(These short reviews of THE LONELINESS OF THE BLUE-EYED ASSASSIN are from the Web site Authonomy.com)
"I got caught up with this at work . . . didn't want to stop reading . . . I love your style of writing . . . it is smooth and easy to read and I found myself so quickly immersed in the story and the haunting, descriptive way in which you write it. I am already fixating on Akiko (Molly) . . . framing her image in my mind . . . deadly, I know. Another complete story that I will read to the end. Many thanks for sharing this powerful piece of writing."
"Epic, classic, forged in the blast-oven of unflinching honesty. These characters live knowingly in the shadow cast by death, neither afraid to face their fate nor the exit point, and so live totally in the moment given. Beautiful, spare, direct prose, conveying understanding and acceptance of the ancient credo: Live by the sword, die by the sword, honor is the dying man's greatest possession; honor life and respect those about to die, for they tread a path we all shall tread. Cinematic, in the great tradition of Shawscope movies from the 70's. The scene of Ogata and Jack Vance in the bar and on the dock is riveting, real, mythic."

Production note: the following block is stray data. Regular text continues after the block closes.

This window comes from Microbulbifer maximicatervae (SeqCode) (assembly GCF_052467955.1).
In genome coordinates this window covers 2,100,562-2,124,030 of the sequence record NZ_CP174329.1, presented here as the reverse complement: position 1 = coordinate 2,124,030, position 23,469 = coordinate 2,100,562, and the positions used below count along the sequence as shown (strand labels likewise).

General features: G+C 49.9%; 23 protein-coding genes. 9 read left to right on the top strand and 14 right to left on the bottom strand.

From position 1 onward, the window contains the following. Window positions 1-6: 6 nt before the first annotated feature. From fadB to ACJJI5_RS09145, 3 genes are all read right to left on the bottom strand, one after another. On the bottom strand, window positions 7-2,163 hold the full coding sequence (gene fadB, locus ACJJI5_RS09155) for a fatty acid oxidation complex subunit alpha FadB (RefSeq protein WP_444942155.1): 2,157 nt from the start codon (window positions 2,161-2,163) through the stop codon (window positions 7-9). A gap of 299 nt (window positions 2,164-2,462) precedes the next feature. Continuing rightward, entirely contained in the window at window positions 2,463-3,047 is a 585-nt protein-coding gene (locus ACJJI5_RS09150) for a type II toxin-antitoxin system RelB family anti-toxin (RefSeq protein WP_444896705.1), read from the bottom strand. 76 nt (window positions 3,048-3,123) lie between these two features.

"This was just amazing to read. Such an interesting story and then so beautifully written! Your unusual approach to dialogue only added to the story in that it furthered it in being a story that felt foreign and rich."
"Not my usual genre, but it is extremely fast paced, and a thrilling read. Your characters are fascinating, as is the original storyline."
"This is a fascinating story - fast and sassy, with incredible action. Extremely well written and a real page turner."
"What a fascinating ride. A roller-coaster which no sooner slows down than it races away again. Excellent work and very hard to put down."
"You've constructed an engaging thriller. The characters shine and have depth. The insightful narrative glows. Crisp descriptions of settings and scenes. Strong structure. Adept writing. A captivating read."
"This is lyrical, sophisticated writing. Literary is a word I don't often use, but I think it can be truly applied to your work. And I call it a 'work' rather than a book, because it seems to me it's a kind of masterpiece - something which, like an early Renaissance oil painting, takes painstaking brush strokes, time and skill to produce."